Boston Home

Elizabeth Lowrey’s Living Room Showcase of Artwork

Cherished works displayed in the Boston designer's home evoke nostalgia, reverence, and joy.

Photo by Joyelle West

Each piece of art in Elizabeth Lowrey’s Boston living room holds personal meaning to her. “They’ve all been collected by me and have become sentimental attachments,” says Lowrey, a principal of Elkus Manfredi Architects, one of 2024’s 150 Most Influential Bostonians. The striking array is anchored by two large acrylic pieces that were painted by Lowrey’s mother, Lida. “Regardless of the fact that they are my mom’s paintings—which is incredibly special to me—I love how the scale of them looks here,” she says.

On the mantle, a large glazed ceramic pineapple was acquired in Mexico, where Lowrey has a home. Made of a traditional pottery called “de conchita,” which means “of little shells,” it derives its name from the tiny shell-shaped ceramic pieces that comprise the skin of the pineapple that the sculptor applies by hand. “The pineapple is considered a symbol of hospitality, welcome, and good luck,” says Lowrey, noting that the small pinecone beside the pineapple is another symbol of good luck, as well as prosperity, made in Sicily, Italy.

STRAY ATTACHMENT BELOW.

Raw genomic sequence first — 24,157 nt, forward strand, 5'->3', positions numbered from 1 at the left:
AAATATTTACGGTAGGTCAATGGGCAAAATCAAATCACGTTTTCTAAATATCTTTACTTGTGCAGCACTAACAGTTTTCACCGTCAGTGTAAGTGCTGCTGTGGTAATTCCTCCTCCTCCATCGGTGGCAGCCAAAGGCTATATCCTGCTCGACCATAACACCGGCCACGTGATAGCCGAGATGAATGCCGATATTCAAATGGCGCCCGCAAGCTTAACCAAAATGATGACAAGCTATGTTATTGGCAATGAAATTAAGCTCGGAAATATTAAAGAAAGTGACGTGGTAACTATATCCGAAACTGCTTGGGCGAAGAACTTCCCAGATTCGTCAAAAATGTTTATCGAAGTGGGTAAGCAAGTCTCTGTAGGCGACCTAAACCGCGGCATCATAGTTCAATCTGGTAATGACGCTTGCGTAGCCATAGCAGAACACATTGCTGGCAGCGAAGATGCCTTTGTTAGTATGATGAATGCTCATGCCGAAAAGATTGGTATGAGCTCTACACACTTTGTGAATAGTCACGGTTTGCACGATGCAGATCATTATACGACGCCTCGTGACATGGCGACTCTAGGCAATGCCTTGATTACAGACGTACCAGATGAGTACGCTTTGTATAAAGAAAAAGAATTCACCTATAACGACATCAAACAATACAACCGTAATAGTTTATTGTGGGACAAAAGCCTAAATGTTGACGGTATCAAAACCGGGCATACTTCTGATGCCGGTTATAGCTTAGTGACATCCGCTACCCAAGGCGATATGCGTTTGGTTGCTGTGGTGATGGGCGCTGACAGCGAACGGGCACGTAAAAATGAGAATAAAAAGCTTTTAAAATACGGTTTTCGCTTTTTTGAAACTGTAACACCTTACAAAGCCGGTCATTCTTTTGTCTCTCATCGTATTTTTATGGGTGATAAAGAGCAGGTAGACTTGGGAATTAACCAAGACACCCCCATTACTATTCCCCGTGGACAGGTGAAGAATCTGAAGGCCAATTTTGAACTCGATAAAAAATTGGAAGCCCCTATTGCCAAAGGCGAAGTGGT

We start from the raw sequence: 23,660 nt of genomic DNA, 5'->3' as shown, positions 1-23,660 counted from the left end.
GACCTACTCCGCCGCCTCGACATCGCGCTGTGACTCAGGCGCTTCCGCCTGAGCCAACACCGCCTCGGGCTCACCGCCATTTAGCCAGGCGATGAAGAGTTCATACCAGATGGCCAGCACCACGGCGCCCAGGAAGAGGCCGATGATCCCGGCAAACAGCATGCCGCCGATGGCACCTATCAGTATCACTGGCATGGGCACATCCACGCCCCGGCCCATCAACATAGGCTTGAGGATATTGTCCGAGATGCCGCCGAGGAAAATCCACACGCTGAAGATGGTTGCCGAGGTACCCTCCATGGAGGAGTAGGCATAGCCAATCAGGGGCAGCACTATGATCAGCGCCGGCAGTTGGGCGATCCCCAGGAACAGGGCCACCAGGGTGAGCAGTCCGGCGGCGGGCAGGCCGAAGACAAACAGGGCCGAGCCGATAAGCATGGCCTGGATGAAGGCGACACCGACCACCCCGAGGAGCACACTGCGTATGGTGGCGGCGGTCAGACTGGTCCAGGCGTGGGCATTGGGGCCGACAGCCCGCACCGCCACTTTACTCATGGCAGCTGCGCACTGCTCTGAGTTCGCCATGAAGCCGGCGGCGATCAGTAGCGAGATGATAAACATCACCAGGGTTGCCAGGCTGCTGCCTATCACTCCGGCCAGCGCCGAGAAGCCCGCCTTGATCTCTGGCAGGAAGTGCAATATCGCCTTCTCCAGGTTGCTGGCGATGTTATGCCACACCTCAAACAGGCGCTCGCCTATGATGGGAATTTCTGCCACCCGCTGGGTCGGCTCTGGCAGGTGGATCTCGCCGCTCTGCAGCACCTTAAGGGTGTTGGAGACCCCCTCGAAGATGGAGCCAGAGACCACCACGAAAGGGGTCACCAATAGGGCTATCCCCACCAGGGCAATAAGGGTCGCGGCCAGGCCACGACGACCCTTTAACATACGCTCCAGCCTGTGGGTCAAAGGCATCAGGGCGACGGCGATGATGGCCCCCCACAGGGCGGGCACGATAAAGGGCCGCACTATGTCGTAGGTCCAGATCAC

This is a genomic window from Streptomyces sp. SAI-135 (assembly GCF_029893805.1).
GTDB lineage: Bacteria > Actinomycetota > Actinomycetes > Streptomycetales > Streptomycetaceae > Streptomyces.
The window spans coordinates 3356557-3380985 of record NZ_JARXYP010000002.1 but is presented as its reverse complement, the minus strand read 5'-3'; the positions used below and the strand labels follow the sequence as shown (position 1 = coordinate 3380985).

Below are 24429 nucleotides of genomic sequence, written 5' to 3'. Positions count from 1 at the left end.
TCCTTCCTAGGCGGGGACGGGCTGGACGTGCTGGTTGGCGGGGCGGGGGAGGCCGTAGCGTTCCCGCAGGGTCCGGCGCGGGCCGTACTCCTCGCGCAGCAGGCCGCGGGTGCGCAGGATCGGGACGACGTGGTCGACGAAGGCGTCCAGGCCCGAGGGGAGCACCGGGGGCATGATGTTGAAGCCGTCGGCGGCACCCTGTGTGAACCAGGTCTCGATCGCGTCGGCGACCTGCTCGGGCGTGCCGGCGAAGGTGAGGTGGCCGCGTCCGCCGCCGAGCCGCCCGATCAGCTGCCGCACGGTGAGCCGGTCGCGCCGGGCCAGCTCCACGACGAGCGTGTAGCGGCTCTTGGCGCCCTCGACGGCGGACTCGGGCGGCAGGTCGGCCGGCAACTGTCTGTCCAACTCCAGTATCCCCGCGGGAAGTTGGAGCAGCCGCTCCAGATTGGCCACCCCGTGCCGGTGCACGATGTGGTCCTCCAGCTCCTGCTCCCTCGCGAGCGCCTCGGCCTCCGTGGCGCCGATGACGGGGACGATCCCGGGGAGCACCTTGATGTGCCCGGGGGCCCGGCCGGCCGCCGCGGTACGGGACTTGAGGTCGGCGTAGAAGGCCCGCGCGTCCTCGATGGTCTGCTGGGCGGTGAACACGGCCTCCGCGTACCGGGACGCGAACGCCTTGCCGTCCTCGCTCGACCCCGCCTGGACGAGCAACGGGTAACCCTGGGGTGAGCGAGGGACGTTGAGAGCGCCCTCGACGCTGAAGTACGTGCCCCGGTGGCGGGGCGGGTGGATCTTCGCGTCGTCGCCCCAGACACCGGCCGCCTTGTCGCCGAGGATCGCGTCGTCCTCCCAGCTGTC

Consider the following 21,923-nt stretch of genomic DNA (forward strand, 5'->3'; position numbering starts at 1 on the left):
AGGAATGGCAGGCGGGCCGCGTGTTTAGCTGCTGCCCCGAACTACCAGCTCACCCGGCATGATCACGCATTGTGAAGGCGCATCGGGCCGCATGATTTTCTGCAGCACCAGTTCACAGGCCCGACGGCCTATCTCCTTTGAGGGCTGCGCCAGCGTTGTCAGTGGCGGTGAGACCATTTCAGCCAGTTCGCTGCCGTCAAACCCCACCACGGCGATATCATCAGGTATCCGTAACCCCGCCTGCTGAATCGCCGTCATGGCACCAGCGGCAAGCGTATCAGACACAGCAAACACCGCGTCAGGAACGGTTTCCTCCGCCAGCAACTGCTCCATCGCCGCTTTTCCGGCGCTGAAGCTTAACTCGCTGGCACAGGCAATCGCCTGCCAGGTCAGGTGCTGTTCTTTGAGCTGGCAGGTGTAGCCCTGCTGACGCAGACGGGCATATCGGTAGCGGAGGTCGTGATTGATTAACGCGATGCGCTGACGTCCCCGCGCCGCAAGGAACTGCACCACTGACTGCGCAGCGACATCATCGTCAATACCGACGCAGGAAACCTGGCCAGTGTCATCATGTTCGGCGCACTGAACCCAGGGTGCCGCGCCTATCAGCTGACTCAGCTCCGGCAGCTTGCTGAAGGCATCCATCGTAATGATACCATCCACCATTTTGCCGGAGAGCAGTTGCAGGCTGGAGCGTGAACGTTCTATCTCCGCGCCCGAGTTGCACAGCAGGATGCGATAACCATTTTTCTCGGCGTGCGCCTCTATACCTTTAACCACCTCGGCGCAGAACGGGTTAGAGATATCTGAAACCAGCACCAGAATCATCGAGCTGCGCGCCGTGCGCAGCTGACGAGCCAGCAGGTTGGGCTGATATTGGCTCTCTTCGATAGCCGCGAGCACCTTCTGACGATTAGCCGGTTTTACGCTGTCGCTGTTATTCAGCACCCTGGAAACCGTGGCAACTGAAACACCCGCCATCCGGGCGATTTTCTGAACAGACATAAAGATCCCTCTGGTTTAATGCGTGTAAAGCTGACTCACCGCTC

South African artist Zizipho Poswa formed the third red piece, made of glazed earthenware and bronze, that Lowrey found at Art Basel in Miami. “This piece is a mockup of a much larger piece in the artist’s exhibition ‘Ubuhle Bokhokho,’ in which she explores and expands upon the intricacies, intimacies, and global heritage of hair weaving among African women,” Lowrey says. “As a viewer from a non-African culture, I learn more and more from Poswa’s work each time I experience it.”

Artist Andrea Mary Marshall created the representation of a Vogue cover. “I have three daughters, and each has a different color hair; one has red hair, one is blond, and one is brunette,” Lowrey says. “The trio of women in this piece reminded me of them.”

First published in the print edition of the Boston Home Summer 2024 issue, with the headline “Pride of Place.”